JG Pasterjak
JG Pasterjak Production/Art Director
3/5/20 8:59 a.m.

One of our favorite things about driving our Formula 500 single-seater on an autocross course is the quick, direct steering. But there’s more to the equation of going fast around the cones in an open-wheel car: Driver comfort and proper leverage on the controls are serious variables, too.

On a road course, slow hands and small control inputs keep the …

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Bob Moore
Bob Moore GRM+ Member
3/5/20 12:45 p.m.

I'm confused between the description of "raising" of the steering wheel and the image of the lower steering shaft showing the shaft apparently u-jointed to allow it to be dropped (pointed downward from the steeply-upward angle of the rack input shaft). My first question was going to be why not rotate the rack in its mounts, but it's a little more complicated down there. Anyway, food for thought on a good topic. Thanks.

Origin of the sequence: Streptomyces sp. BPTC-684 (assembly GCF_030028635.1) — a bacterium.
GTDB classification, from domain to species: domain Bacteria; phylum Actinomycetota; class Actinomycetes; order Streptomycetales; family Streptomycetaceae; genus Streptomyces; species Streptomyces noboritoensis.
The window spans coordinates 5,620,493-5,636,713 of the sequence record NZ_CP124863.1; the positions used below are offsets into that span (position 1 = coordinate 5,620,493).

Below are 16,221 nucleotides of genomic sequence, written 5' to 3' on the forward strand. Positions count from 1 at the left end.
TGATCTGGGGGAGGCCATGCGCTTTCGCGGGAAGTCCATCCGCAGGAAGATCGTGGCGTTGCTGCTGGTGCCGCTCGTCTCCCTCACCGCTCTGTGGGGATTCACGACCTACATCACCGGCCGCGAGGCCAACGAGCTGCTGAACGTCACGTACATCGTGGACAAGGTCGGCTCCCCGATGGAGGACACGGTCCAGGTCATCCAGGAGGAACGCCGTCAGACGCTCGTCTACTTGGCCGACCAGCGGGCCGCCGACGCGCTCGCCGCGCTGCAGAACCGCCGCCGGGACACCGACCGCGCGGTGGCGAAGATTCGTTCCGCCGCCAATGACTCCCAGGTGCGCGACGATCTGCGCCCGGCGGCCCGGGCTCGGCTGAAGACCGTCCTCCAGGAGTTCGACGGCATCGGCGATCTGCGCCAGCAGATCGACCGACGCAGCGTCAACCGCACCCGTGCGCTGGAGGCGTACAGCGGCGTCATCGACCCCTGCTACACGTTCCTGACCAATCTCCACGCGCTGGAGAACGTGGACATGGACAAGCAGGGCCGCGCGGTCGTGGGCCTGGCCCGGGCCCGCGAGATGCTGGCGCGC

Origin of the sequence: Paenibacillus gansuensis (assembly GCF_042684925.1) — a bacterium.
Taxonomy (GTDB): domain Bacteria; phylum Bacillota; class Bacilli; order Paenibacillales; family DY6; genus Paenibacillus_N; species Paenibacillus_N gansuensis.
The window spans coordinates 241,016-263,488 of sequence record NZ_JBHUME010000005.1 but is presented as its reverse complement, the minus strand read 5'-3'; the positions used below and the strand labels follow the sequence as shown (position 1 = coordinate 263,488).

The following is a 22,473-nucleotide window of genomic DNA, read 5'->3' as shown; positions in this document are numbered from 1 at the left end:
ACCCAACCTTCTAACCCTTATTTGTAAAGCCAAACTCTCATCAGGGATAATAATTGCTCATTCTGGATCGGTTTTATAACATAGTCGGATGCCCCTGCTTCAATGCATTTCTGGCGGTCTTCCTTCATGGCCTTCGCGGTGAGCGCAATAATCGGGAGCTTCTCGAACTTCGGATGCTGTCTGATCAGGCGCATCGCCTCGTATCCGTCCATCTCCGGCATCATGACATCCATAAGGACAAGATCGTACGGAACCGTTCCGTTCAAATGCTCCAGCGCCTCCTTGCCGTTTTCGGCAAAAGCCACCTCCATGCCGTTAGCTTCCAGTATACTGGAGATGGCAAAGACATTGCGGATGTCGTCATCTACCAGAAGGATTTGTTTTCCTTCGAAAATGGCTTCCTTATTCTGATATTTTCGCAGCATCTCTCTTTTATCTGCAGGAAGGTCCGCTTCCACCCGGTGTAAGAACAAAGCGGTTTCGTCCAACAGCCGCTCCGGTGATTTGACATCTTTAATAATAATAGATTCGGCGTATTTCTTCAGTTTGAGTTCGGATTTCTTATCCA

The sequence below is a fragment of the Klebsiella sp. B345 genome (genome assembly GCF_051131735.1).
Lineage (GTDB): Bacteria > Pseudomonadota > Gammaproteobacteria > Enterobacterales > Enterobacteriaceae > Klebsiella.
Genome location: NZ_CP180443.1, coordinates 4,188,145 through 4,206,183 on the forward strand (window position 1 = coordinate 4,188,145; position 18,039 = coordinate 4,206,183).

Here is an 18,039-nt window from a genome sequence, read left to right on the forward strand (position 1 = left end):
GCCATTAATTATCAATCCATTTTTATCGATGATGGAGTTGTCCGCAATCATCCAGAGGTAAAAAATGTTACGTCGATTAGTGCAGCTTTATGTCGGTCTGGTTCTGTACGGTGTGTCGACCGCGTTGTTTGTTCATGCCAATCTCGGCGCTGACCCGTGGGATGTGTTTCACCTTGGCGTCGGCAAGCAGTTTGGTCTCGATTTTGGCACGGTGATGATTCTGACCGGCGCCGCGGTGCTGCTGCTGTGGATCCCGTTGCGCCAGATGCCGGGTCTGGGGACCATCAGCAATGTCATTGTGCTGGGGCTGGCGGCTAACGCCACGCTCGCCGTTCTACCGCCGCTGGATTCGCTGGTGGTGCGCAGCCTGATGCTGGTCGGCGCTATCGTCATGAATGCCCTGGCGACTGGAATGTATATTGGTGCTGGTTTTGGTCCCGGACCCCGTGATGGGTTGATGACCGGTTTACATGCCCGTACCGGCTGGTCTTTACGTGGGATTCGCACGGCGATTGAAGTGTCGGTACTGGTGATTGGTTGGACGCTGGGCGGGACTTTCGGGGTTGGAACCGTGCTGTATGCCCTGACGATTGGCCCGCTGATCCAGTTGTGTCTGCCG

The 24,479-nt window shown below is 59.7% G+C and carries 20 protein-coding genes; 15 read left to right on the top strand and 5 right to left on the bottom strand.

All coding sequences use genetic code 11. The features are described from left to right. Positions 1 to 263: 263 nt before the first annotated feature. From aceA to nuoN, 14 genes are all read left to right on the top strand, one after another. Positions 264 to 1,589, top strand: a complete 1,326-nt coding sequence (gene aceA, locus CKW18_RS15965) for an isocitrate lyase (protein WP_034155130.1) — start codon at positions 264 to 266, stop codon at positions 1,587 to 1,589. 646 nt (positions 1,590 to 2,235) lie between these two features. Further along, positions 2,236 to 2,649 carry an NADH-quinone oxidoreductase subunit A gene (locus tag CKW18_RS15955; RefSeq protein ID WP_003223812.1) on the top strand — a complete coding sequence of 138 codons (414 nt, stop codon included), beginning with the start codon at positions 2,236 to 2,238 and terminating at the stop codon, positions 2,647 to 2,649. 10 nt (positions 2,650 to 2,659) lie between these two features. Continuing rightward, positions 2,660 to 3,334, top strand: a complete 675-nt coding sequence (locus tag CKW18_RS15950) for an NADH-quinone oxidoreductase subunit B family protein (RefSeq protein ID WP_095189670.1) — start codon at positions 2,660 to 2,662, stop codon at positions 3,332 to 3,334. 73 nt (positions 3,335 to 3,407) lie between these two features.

fe1rx
fe1rx New Reader
3/7/20 12:10 p.m.

U-joints should be installed in pairs with the two joints installed 90° out of phase, unless the angle change between shafts is really small, in which case one joint is ok.  Assuming the deflection angle of the two joints is the same, the two joints cancel each other's rotational speed error and the sum of the joints becomes constant velocity.  The tradeoffs are the free play introduced by 2 joints instead of 1 vs. the rotation speed error.

Anyway, my main point is that when mentioning two U-joints, it is important to remember to install them 90° out of phase.  

Floating Doc (Forum Supporter)
Floating Doc (Forum Supporter) GRM+ Memberand UberDork
2/10/21 8:05 p.m.

The steering in my Morris Minor Challenge car.  I was told that it needs some "sorting out." 
 

That's a pretty sharp bend coming from the bulkhead. 

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